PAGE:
Sunday, 3 July 2016

Boys Will Be Boys, The Bush Theatre

"Are we allowed to take drinks in?" I ask the steward at Bush Hall, the temporary home of the Bush Theatre while the main house undergoes renovations.

"Of course", says the steward. Apparently, I haven't received the memo that 'Boys will be Boys' is a hedonistic, musical exploration of Girl Power in a man's world. Drinking is welcome. "The performance contains strobe lights", she adds as we enter the vaudeville music hall. 

Melissa Bubnic's 100 minute play unfurls in an unbroken stream of smoke, sex and six-figure deals. The audience sit at speakeasy tables, drinking in the cabaret songs which Astrid, a ball-breaking, vampy broker uses to serenade us through the ups and downs of life on the trading floor. 

A calculating seductress, Astrid has been using her "great tits" and impressive alcohol tolerance to entice new clients and win lucrative "lines". She's "the best" she tells us, downing a shot and commanding the stage with a charisma like 'Chicago's famous songstress, Velma. But when Astrid interviews Priya for a job, she brings this young Bangladeshi protégée under her wing and into the bear pit. As Priya gains in confidence and client lists, Velma, it seems, has met her Roxie. 

'Boys will be Boys' teases us with the suggestion that it is concerned with the male/female power-play. But Astrid's relationships with men are shown to be one-dimensional: she either screws them over or just screws them. And so the play refocuses elsewhere, centralising Astrid's interactions with other women; the call-girl who fills the void of a real-life gal pal and the protege who transforms from lap-dog to lioness when she starts to play the trading game for her self.

The cast is all-female but this is easy to forget this, so convincing is Helen Schlesinger's performance as asshole boss, Arthur Beale or Emily Barber's as the young 'toff' Harrison  whose Daddy is an important client. Only Kirsty Bushell (Astrid) does not multi-role as she anchors us to the piece, leading the audience through the coke-fuelled dance of the supporting characters, the chess pieces in her game of life.

For all its song and dance bravado, 'Boys will be Boys' is a delicate balancing act between the ecstatic, empowering 'wins' of Astrid's career and her growing isolation. Bubnic showcases the Armani, the restaurants and the bonuses synonymous with a broker's life but also the darker and often dangerous side. We feel sorry for Astrid but the play asks, importantly, would she inspire the same pity if she was a man? Or would we be hoping he was the one buying us a drink to take into the theatre?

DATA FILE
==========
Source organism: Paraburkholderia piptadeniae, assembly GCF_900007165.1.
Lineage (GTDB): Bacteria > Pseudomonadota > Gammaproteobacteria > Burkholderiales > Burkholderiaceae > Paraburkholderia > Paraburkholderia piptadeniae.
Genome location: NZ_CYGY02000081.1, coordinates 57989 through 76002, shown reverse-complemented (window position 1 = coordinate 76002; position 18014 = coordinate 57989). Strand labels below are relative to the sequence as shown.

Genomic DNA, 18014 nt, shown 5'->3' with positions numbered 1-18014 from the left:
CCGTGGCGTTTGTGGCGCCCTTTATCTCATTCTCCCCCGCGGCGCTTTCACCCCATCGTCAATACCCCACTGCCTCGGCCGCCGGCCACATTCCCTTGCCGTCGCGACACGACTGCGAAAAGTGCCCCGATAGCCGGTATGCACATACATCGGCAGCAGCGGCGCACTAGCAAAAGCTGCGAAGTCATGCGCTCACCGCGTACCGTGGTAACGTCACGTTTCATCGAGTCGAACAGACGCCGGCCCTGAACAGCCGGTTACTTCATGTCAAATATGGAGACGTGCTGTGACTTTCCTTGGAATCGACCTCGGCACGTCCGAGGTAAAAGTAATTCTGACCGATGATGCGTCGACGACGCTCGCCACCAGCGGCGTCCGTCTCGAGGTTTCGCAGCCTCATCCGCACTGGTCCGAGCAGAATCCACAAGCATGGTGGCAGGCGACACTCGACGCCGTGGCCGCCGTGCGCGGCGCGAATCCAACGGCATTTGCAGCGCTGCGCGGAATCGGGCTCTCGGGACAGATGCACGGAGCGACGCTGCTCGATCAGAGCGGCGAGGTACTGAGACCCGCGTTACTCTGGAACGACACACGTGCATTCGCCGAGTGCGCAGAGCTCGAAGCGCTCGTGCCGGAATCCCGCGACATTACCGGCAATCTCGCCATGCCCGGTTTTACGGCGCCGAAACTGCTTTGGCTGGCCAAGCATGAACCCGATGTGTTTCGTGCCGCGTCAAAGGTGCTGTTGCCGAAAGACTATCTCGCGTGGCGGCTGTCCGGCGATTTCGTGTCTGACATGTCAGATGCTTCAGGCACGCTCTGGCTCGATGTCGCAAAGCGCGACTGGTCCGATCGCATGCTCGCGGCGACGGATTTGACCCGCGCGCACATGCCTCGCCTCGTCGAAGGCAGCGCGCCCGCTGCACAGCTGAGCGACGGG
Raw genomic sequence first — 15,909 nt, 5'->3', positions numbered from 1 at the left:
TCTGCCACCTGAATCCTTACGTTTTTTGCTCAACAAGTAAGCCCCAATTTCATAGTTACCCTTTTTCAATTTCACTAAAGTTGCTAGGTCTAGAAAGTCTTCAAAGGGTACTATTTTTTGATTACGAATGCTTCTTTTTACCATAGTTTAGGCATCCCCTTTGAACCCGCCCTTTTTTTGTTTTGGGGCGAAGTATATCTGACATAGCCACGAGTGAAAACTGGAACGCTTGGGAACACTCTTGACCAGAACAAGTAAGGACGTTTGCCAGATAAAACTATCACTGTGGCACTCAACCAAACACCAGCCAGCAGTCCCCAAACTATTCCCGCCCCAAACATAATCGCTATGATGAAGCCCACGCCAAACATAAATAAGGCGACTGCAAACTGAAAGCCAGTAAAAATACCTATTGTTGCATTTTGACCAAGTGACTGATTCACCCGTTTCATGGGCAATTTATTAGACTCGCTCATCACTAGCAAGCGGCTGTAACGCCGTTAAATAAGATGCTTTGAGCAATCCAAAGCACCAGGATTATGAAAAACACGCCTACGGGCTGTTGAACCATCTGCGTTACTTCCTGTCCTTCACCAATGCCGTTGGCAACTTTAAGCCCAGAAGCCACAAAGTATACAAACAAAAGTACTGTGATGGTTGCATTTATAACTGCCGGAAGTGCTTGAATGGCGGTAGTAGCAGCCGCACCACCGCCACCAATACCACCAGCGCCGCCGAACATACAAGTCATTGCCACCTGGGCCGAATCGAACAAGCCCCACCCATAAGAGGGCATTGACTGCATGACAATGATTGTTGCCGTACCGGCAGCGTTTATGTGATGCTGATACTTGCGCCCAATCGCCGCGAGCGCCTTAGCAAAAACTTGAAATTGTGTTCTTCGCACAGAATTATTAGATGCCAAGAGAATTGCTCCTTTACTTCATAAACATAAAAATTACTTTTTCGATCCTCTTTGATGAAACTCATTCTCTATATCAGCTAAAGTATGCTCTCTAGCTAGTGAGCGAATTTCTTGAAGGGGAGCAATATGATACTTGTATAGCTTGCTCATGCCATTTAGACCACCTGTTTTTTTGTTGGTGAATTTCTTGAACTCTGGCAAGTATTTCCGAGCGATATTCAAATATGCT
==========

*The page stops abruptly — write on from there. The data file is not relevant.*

Book tickets here

Wednesday, 29 June 2016

Cuttin' It, The Royal Court Theatre

Shell-shocked. That would be the term to describe the collective response to Charlene James' urgent play, 'Cuttin' It' at The Royal Court. This head-on confrontation of Female Genital Mutilation (FGM) left several audience members sobbing and others heading for the exit before the end. But unlike Lucy Bailey's gorily affecting 'Titus Andronicus' at The Globe Theatre in 2014, no blood is shed here. It is James' direct and purely descriptive handling of this appalling phenomenon that has garnered acclaim for her writing and for the play's heroic young actors.

14 year old Iqra has escaped to the UK from the horrors of war-torn Somalia. Her brother was killed in front of her and the village repeatedly terrorised. At her new London comprehensive she meets Muna whose earlier move to Britain allowed her to grow up with Rhianna, Drake and a teenage brand-worship of Nike. Despite their differences, both girls share a traumatic past. Both have been cut. 

Muna's violation has left her terrified for the fate of her 6-year-old sister. The play traces her attempts to confront the barbaric practice and spare her sibling an excruciating 7th birthday ceremony. But while FGM has politicised and enraged one survivor, it has broken and brain-washed the other. When Irqa suggests that being cut will be "better" for her sister, Muna explodes:

"Better? Can you actually hear yourself? Better for who?" 

By allowing the issue to divide the girls, the play's only two characters, James sets up a dialectic from within the Somalian community. Cuttin' It suggests that, along with government initiatives and the projects of Western activists, powerful protest can come from survivors themselves, willing to challenge an act still practised by their mothers and, shockingly, still practised in London. 

Adelayo Adedayo gives a rocketing performance as Muna, determined to rail against her family and this appalling tradition. Her mixture of teenage cock-eyed buoyancy and post-traumatic vulnerability is arresting. It is unbelievable that 'Cuttin' It' is Tsiom Habte's (Iqra) professional debut whose monologue about her own FGM ceremony is one of the most powerful moments of theatre I have seen this year. 

It is urgent and mobilising drama like 'Cuttin' It', that makes me want to stand outside The Royal Court with a large foam arrow, saying 'See this! Important!' Not enough people are aware of the widespread effects of FGM and the practice is woefully under-reported and under-convicted. 98% of the female Somalian population have been cut and activists from Equality suggest 137,000 women in Britain have been subjected to the practice. 

A joint production with The Young Vic, 'Cuttin' It' upholds the Royal Court's commitment to writers and subjects (like the digital paedophilia confronted in 'The Nether') which other theatres may reject as 'too hot to handle'. Iqra and Muna's scorching monologues explode the details of FGM, eyeballing the audience as they describe this "messed-up tradition". There are no shades of grey to James' handling of the subject because there are no shades of grey to FGM. 

I urge everyone to see this play.

Box Office:0207 565 5000